Preheat oven to 200°. Put a large frying pan (not nonstick) over medium-high heat. When hot to the touch, add 1 tsp. olive oil and sausages. Cover and cook 4 minutes. With tongs or a spatula, turn sausages over, cover, and cook until cooked through (cut one to test), about 4 minutes. Transfer sausages to a rimmed baking sheet, cover with foil, and put in oven to keep warm.
Add 1/3 cup wine or broth to the pan, using a wooden spoon or spatula to scrape up any browned bits left by the sausages. Add hominy, 1/4 tsp. salt, and 1/4 tsp. pepper. Cook, stirring occasionally, until all of the liquid has evaporated and hominy is hot and starting to stick to pan. Transfer hominy to baking sheet with sausages, piling it next to them. Add remaining wine or broth to pan, scrape up any browned bits, and pour over hominy. Re-cover baking sheet with foil and return it to oven.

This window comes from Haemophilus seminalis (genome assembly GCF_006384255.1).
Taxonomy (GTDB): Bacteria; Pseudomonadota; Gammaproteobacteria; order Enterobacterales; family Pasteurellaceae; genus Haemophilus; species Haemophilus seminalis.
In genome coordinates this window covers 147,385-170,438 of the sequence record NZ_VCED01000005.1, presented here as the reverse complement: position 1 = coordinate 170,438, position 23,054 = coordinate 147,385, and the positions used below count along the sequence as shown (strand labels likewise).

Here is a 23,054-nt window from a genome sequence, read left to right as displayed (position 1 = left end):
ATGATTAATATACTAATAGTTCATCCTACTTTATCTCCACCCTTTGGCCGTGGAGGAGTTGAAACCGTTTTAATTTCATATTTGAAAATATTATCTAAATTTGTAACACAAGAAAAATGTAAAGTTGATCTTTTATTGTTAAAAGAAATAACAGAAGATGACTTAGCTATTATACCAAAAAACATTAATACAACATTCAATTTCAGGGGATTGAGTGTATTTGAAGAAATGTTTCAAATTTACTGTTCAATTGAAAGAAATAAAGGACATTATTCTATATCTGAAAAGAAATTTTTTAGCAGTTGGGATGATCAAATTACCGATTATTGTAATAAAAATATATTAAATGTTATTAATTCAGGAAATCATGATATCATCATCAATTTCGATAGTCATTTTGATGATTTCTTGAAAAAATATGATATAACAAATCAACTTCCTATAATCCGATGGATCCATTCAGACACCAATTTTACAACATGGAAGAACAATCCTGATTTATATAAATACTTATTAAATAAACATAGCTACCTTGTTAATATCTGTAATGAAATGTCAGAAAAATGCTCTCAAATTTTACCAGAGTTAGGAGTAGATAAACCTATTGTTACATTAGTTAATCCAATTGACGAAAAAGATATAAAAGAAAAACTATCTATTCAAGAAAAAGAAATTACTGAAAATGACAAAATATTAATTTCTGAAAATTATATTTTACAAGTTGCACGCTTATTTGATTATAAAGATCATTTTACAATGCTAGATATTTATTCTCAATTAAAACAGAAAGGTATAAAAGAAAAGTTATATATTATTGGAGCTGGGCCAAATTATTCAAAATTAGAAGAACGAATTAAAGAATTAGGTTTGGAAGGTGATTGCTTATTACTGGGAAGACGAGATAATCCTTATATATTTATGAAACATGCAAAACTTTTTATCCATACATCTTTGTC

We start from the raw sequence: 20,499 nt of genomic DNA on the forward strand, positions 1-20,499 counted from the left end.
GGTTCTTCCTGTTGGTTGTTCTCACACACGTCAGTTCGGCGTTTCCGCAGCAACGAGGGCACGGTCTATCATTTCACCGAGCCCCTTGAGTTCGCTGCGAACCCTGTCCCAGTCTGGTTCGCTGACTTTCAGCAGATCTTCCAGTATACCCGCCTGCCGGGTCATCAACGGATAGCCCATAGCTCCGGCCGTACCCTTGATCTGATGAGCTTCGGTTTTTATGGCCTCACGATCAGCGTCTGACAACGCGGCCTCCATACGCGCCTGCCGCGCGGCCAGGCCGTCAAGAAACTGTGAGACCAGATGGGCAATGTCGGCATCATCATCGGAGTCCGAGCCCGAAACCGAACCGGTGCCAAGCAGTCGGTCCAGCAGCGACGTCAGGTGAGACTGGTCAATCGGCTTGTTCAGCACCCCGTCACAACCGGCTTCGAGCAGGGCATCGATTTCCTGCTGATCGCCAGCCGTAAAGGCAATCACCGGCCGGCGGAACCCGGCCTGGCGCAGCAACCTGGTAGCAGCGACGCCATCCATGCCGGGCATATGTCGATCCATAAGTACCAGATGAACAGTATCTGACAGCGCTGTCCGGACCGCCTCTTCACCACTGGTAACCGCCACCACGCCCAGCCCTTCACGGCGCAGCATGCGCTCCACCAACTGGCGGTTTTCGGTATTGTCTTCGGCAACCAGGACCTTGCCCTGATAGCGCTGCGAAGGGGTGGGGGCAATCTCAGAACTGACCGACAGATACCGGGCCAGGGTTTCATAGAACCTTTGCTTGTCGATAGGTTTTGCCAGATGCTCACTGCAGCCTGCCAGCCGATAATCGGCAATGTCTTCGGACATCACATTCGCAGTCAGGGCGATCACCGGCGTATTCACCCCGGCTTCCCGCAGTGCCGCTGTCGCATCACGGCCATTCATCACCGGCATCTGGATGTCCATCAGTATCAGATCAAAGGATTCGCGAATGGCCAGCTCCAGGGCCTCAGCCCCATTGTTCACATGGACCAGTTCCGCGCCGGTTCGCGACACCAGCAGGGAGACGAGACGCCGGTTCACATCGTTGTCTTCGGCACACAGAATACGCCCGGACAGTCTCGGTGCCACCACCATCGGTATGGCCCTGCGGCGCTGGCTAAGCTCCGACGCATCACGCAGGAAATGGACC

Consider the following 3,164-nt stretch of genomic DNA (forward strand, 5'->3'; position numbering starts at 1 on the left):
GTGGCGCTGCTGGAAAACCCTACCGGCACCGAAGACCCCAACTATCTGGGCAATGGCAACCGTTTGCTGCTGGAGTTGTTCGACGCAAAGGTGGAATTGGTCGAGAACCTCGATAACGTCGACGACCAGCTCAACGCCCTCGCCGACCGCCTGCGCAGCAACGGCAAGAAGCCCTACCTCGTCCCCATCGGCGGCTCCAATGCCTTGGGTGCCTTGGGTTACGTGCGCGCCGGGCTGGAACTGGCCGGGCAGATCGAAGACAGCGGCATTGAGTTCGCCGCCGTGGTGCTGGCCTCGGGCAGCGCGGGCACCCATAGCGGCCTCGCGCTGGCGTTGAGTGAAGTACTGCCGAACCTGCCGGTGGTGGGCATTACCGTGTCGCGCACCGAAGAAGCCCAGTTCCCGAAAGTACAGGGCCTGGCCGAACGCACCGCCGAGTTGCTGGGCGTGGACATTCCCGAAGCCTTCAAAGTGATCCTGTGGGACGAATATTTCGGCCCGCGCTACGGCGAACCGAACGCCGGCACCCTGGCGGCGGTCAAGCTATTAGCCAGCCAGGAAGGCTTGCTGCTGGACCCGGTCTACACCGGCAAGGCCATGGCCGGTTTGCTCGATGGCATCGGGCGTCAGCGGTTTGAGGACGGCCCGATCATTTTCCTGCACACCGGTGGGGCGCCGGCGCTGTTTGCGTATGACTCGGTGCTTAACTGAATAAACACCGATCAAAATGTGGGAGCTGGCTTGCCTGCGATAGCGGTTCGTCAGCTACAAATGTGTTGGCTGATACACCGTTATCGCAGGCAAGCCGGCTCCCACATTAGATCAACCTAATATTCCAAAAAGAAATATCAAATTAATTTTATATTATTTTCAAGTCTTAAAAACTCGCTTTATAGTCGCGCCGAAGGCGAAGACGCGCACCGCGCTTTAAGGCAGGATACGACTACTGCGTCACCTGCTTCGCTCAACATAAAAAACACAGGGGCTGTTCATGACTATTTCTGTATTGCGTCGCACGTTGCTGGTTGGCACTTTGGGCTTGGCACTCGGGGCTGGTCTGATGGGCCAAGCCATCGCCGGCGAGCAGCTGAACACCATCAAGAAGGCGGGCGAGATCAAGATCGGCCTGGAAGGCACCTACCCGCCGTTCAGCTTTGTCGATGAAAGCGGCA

Increase stovetop heat to high and add remaining 2 tsp. olive oil, the garlic slivers, chile flakes, and 1/8 tsp. salt to pan. Cook, stirring, until fragrant, about 30 seconds. Add spinach and cook, stirring, until wilted and cooked through. Divide spinach among 4 plates. Add hominy and sausage, plus more salt and pepper to taste. Serve hot.
Add cream: Skip step 2 and put hominy in a separate pan with 1 tbsp. butter, 3 tbsp. heavy cream, and salt and freshly ground black pepper to taste. Cook over medium heat, stirring occasionally, until hot, 5 to 7 minutes.
Swap greens: Use chard, kale, or other hearty greens in place of the spinach: Bring a large pot of water to a boil, add 10 oz. trimmed greens and 1 tbsp. salt, cook for 2 minutes, drain, and chop greens. Add instead of spinach in step
Try beans: Instead of hominy, use cooked white beans, pinto beans, or cranberry beans.
Go beyond sausage: We love the intense flavor this dish gets from sausage, but any quick-cooking meat works; try pork chops, chicken breast halves, or hanger steak.
Note: Nutritional analysis is per serving.